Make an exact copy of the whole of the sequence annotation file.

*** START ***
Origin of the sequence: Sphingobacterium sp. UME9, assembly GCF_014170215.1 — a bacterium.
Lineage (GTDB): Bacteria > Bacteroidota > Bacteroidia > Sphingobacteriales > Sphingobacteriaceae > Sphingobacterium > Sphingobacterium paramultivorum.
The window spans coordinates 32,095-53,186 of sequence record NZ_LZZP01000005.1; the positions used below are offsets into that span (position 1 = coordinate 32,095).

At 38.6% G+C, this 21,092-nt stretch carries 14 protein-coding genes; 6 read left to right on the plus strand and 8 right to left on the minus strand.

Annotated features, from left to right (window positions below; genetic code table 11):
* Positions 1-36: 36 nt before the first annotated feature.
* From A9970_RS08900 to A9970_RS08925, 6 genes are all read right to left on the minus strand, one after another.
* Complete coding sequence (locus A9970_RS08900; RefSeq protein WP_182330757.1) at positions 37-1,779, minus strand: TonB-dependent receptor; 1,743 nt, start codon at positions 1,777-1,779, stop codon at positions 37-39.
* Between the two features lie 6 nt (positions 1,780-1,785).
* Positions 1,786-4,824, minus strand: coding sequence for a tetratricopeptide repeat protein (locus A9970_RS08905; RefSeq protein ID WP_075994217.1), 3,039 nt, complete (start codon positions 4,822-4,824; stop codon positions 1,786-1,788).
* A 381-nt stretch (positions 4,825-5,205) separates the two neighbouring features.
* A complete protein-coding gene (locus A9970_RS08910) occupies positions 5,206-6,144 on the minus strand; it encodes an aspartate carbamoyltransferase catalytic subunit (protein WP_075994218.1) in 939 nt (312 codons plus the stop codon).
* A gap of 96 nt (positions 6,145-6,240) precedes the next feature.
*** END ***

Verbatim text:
Origin of the sequence: Sphingobacterium sp. UME9, assembly GCF_014170215.1 — a bacterium.
Lineage (GTDB): Bacteria > Bacteroidota > Bacteroidia > Sphingobacteriales > Sphingobacteriaceae > Sphingobacterium > Sphingobacterium paramultivorum.
The window spans coordinates 32,095-53,186 of sequence record NZ_LZZP01000005.1; the positions used below are offsets into that span (position 1 = coordinate 32,095).

At 38.6% G+C, this 21,092-nt stretch carries 14 protein-coding genes; 6 read left to right on the plus strand and 8 right to left on the minus strand.

Annotated features, from left to right (window positions below; genetic code table 11):
* Positions 1-36: 36 nt before the first annotated feature.
* From A9970_RS08900 to A9970_RS08925, 6 genes are all read right to left on the minus strand, one after another.
* Complete coding sequence (locus A9970_RS08900; RefSeq protein WP_182330757.1) at positions 37-1,779, minus strand: TonB-dependent receptor; 1,743 nt, start codon at positions 1,777-1,779, stop codon at positions 37-39.
* Between the two features lie 6 nt (positions 1,780-1,785).
* Positions 1,786-4,824, minus strand: coding sequence for a tetratricopeptide repeat protein (locus A9970_RS08905; RefSeq protein ID WP_075994217.1), 3,039 nt, complete (start codon positions 4,822-4,824; stop codon positions 1,786-1,788).
* A 381-nt stretch (positions 4,825-5,205) separates the two neighbouring features.
* A complete protein-coding gene (locus A9970_RS08910) occupies positions 5,206-6,144 on the minus strand; it encodes an aspartate carbamoyltransferase catalytic subunit (protein WP_075994218.1) in 939 nt (312 codons plus the stop codon).
* A gap of 96 nt (positions 6,145-6,240) precedes the next feature.